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Actor Steve McQueen became an icon in the 1960s and 1970s. Beyond his acting skills, fans know him for his behavior off-camera. For instance, he reportedly peed on a wall or curtain during an awards show with another celebrity.

However, McQueen has more notoriety for his attitude while making movies. One of the most notable examples is his jealousy of a fellow actor in The Towering Inferno. In fact, changes occurred to McQueen’s role as a result of his demands.

Steve McQueen was hard to work with during filming

People who have worked with Steve McQueen have recalled how the actor would sometimes behave on film sets. According to the New York Post, he was part of the supporting cast for The Magnificent Seven in the 1960s. He would attempt to steal scenes, and the crew needed to separate him from the central star.

McQueen was willing to leave the production for The Great Escape in 1963. He did not think he had the primary role and demanded that the writers rewrite his part. The studio heads had to step in to resolve the issue.

The director for The Thomas Crown Affair also had problems with McQueen on set. The actor ruined two days of shooting by leaving until it was dark outside. Nevertheless, the director managed to remain patient despite McQueen’s behavior.

Several people might have found McQueen challenging to work with occasionally. Some of his actions are due to his competitive nature. Still, his jealousy toward co-stars would get out of hand.

McQueen was extremely jealous of Paul Newman

Paul Newman and Steve McQueen in 'The Towering Inferno'
Paul Newman and Steve McQueen in ‘The Towering Inferno’ | Warner Bros./Courtesy of Getty Images

Steve McQueen had a few contract demands while filming for The Towering Inferno. For example, he wanted an equal number of lines as his co-star, Paul Newman, due to his competitiveness. He demanded the filmmakers add 12 more lines to the script and that he get the movie’s last line.

While McQueen idolized Newman, he also had “uncontrollable” jealousy toward his co-star. The actor did not want to join the cast if he was to have second billing. As a result, the movie poster put the two actors’ names side by side. McQueen’s name was slightly lower than Newman’s, but the positioning gave them equal weight.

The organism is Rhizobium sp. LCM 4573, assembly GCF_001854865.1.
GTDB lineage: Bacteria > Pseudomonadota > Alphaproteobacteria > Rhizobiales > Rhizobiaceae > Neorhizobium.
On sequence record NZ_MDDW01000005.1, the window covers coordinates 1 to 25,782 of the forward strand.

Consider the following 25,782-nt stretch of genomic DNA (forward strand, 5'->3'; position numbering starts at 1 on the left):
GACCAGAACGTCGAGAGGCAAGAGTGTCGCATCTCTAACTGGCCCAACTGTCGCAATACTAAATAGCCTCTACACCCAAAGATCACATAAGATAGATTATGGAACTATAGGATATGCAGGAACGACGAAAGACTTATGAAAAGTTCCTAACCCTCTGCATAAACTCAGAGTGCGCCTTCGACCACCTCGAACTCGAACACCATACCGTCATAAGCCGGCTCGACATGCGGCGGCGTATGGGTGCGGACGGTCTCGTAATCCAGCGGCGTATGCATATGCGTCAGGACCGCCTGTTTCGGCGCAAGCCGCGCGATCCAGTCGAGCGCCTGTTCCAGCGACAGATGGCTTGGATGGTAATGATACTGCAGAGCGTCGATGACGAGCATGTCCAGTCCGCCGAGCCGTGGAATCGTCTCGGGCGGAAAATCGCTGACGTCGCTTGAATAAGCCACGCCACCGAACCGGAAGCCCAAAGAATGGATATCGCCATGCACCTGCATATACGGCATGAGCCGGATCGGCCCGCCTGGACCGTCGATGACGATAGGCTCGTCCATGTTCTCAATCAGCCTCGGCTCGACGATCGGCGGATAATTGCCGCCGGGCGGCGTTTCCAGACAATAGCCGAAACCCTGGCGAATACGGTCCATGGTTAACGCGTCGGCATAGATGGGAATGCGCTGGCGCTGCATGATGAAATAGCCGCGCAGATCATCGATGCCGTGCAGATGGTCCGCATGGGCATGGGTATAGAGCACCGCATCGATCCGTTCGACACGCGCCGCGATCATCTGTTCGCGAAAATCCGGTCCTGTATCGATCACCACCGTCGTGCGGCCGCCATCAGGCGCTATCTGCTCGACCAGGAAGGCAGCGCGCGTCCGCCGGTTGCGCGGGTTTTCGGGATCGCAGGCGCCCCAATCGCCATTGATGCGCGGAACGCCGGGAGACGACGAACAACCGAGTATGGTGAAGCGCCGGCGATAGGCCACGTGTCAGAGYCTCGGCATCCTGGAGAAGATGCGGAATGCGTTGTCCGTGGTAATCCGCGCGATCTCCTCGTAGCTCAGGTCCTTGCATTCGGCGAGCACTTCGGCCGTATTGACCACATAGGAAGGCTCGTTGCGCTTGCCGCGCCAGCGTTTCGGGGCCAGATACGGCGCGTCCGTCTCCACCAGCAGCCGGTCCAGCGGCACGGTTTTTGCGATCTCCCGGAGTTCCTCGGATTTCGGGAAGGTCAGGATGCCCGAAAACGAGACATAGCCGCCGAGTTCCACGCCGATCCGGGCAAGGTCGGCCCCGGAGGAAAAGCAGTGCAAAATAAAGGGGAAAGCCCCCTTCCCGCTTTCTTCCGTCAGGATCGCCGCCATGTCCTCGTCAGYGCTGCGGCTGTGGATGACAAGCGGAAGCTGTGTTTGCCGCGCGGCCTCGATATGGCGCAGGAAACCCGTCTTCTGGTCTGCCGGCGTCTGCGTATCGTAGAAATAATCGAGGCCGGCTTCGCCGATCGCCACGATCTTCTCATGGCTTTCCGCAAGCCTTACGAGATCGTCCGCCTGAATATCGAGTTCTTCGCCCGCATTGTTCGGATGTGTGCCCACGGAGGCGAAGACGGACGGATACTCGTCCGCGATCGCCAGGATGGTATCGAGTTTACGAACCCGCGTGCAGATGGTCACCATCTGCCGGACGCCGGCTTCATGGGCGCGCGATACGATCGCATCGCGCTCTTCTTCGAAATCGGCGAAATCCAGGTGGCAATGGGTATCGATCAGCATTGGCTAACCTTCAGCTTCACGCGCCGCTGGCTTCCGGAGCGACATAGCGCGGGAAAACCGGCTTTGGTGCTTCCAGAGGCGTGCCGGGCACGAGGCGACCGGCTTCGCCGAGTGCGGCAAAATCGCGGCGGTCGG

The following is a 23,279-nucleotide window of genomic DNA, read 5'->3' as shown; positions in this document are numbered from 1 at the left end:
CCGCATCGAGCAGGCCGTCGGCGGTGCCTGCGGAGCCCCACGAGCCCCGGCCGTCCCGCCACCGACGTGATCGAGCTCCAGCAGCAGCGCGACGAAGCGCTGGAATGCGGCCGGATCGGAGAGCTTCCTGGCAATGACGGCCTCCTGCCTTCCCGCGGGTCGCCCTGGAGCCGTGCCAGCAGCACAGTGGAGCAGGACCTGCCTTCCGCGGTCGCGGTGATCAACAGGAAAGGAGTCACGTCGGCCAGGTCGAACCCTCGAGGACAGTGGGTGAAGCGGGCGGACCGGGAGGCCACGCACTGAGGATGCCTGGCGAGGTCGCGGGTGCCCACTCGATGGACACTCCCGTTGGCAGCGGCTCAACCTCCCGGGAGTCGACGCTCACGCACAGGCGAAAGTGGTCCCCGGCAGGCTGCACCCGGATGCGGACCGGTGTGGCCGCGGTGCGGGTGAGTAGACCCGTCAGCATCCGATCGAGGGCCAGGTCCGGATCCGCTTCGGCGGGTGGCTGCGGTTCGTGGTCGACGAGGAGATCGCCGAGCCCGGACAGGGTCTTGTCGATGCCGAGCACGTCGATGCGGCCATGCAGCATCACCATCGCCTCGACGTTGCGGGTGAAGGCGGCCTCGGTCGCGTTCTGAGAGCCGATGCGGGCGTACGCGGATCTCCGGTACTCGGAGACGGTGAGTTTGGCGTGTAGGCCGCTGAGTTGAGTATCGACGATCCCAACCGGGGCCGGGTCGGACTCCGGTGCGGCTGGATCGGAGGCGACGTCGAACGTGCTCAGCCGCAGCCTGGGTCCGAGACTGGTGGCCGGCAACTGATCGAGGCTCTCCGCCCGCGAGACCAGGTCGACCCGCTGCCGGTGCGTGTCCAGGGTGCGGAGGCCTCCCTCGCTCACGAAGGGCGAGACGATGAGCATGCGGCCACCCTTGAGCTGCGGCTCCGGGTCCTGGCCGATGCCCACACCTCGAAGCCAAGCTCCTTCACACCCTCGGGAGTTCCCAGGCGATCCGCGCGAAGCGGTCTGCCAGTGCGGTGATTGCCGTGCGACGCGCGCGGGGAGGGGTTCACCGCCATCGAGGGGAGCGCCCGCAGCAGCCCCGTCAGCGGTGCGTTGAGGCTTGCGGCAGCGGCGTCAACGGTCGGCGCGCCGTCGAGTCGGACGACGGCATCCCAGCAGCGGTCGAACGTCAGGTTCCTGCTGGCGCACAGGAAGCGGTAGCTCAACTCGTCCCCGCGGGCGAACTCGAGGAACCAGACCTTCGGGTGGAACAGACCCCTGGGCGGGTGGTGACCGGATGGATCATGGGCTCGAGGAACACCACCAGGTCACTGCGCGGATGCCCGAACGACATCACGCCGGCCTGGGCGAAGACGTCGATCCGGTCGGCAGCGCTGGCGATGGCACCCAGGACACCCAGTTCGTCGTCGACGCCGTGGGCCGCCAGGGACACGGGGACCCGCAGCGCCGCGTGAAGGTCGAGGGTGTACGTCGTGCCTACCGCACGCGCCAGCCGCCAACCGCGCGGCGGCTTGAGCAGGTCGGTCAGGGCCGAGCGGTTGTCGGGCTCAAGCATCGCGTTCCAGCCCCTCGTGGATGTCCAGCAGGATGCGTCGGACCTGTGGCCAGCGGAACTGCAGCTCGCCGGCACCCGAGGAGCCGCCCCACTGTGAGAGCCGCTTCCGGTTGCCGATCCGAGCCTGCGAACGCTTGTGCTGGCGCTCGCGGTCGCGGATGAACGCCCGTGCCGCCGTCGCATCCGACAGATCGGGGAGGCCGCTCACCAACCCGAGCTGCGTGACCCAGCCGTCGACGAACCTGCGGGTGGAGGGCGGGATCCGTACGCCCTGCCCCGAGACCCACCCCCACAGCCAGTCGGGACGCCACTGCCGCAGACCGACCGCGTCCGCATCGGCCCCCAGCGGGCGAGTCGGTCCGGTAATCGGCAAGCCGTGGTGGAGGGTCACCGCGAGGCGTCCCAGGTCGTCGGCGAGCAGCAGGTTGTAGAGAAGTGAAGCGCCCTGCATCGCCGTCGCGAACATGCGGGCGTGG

Furthermore, McQueen insisted on doing a dangerous stunt himself. According to IMDb, he wanted to jump into a burning building from a helicopter. He probably wished to do it since Newman preferred to do most of his stunts.

Additionally, McQueen got paid the same amount of money as Newman for his role. Both of them earned a $1 million paycheck. Additionally, they each received 10% of the box office revenue.

How Paul Newman felt about Steve McQueen in ‘The Towering Inferno’


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The Towering Inferno features Paul Newman as an architect who designs the tallest glass building. Steve McQueen is the fire chief who appears over 40 minutes into the movie after an electrical issue causes a fire. The film became a massive hit at the box office.

Despite the movie’s success, Newman did have some regrets about co-starring alongside McQueen. For instance, he had to deal with the rivalry that the latter created during production. Not to mention, it felt as though McQueen’s character dominated Newman’s role.

Since McQueen insisted on the same number of lines, it seems like Newman says less when they appear together. After all, the latter has already spoken almost half his lines by the time McQueen arrives onscreen.

Nevertheless, there were a couple of times when the pair hung out together after filming for the day. McQueen and Newman enjoyed a few drinks in one of their trailers after an exceptionally busy day.